Daytona Beach roller coaster derailed due to excessive speed, operator error, investigation finds
The derailment of a Daytona Beach roller coaster in June that injured six people was caused by excessive speed, an investigation from the Florida Department of Agriculture and Consumer Services found.
The investigation said operator error was the reason the Sand Blaster Roller Coaster derailed June 14, causing a cart full of people to dangle above the ground. Of the 10 people on the ride, six had to be hospitalized.
“We’ve issued subpoenas to obtain more information from the ride operator, and we will hold fully accountable those responsible,” state agriculture Commissioner Adam Putnam said in a statement.
During a post-accident inspection, engineers found evidence of previous derailments on the nearly 40-year-old coaster, including one that appeared to have taken place after it was refurbished in 2013, officials said in a preliminary report.
Matt Morgan, an attorney representing several people who were on the coaster, said their injuries include broken bones, collapsed lungs, and spinal and head injuries.
“It is disheartening to learn just how preventable this derailment was,” he said.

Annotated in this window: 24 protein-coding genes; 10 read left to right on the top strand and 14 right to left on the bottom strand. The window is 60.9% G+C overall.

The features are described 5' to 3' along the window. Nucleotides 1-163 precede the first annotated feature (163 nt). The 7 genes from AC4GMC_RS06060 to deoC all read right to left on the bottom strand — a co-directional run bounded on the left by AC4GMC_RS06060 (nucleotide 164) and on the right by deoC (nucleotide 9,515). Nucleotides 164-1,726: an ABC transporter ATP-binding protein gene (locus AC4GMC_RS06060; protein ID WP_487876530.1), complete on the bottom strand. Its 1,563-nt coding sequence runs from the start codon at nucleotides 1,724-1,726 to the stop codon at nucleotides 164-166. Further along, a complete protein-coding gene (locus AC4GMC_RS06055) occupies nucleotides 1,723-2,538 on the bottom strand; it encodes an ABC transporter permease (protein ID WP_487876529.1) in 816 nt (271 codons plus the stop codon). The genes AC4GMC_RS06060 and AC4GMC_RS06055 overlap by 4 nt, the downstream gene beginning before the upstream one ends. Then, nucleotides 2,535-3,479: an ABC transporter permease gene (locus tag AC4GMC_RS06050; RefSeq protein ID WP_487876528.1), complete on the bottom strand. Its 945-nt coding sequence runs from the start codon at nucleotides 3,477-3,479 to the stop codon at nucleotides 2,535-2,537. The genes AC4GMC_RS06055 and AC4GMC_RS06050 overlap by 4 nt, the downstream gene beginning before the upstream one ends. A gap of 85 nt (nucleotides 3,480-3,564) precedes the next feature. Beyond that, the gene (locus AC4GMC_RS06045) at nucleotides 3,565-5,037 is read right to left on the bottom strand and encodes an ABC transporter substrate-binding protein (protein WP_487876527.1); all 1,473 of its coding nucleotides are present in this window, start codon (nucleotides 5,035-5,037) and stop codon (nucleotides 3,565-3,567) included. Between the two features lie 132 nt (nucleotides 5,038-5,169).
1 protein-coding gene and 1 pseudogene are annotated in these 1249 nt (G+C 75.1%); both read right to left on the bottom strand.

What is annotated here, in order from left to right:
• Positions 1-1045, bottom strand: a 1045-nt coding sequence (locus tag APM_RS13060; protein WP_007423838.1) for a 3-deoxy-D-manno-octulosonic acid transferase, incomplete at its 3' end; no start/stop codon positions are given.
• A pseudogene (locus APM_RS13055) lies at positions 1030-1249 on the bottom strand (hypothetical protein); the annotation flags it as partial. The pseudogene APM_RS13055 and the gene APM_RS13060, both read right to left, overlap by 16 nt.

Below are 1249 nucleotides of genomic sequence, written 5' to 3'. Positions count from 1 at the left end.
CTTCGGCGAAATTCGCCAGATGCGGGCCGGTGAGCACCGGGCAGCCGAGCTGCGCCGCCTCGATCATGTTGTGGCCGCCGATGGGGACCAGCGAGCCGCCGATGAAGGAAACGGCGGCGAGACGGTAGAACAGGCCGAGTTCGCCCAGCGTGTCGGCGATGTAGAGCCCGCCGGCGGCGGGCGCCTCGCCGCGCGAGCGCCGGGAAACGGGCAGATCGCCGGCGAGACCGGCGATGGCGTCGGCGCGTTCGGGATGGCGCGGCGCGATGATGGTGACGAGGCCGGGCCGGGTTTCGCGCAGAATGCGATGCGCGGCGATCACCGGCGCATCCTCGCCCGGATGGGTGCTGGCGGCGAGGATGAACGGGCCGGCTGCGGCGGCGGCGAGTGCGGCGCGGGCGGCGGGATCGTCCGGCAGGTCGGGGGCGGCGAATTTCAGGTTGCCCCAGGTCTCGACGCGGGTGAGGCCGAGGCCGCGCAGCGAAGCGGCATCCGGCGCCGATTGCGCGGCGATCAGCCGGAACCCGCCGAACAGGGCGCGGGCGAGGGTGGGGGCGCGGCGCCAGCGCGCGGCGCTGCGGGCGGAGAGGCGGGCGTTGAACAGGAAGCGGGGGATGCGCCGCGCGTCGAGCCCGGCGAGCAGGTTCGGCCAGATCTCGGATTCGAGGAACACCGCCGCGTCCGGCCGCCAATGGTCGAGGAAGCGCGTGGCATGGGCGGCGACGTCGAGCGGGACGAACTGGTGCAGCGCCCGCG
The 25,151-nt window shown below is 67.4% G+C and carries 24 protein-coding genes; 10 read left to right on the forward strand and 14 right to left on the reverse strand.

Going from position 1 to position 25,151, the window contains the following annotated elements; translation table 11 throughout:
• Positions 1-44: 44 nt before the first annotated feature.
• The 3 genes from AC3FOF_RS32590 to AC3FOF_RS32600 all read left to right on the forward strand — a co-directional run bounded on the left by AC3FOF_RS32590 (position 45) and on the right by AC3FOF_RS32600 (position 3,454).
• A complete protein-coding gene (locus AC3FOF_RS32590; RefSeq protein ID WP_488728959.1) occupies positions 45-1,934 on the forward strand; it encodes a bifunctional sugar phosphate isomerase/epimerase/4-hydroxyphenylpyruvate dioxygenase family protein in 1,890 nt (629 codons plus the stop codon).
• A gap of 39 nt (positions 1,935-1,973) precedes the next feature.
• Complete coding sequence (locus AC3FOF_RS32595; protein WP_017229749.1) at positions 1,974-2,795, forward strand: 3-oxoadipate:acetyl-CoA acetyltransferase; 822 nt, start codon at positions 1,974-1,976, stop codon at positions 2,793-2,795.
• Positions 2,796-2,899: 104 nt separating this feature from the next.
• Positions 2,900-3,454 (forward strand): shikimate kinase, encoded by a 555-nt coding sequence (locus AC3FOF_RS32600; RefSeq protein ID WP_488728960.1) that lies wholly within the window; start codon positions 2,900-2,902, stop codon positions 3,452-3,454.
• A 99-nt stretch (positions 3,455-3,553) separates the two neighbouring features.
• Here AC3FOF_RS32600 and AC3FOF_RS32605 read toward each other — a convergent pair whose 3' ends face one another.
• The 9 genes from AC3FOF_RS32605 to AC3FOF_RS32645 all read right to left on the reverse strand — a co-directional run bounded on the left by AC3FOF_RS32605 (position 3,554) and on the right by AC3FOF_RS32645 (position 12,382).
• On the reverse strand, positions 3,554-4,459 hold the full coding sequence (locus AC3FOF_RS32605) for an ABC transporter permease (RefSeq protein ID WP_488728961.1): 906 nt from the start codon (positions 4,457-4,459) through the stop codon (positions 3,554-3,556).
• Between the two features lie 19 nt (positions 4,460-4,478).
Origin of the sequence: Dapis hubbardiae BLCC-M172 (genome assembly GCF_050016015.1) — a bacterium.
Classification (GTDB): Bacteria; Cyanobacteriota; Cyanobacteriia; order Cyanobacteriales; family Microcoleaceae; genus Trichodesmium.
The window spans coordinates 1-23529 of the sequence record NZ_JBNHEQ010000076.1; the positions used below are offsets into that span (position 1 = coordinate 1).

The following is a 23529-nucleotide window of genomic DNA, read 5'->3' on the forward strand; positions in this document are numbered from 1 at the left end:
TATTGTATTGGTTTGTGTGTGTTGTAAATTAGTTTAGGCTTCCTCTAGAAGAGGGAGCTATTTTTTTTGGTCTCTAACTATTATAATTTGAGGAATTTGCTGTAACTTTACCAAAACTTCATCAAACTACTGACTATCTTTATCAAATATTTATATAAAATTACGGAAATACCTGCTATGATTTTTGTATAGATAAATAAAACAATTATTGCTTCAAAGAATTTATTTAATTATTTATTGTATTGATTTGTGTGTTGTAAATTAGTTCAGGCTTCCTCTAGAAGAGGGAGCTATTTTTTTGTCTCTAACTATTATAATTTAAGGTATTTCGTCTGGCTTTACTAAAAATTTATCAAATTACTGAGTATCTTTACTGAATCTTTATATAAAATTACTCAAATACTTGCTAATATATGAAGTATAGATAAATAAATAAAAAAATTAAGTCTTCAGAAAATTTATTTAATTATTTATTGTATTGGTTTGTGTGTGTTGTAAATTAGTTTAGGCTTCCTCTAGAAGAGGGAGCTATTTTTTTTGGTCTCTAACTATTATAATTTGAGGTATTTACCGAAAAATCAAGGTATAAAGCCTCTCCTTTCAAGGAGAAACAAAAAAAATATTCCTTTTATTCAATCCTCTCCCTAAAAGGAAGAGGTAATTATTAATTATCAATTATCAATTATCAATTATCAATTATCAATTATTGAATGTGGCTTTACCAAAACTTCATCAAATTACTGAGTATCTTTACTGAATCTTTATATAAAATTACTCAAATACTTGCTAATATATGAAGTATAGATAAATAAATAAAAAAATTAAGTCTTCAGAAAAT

The coaster, which is on Ocean Avenue near the Daytona Beach Pier, has been out of operation since the accident and will remain out of operation indefinitely, officials said.
Chipped paint and rust found along the track indicated that the engineering failures that led to the derailment had happened “many times before” the accident in June, investigators found.
Officials were able to find videos of the coaster that were taken before the accident. In several videos, the cart’s metal safety wheels could be heard touching the bottom of the track.
“These sounds indicate that the cars are partially lifting off the tracks similar to the accident event; however, the safety wheels were able to contain the cars on the tracks,” according to the investigation.
Although seat belts were added to the coaster after its 2013 refurbishment, they were too loose to adequately hold people in the cart, investigators said. The coaster was going about 22 mph when it crashed.
According to the report, the ride — 51 feet tall at its peak — was initially erected in the early 1970s.
Source: Orlando Sentinel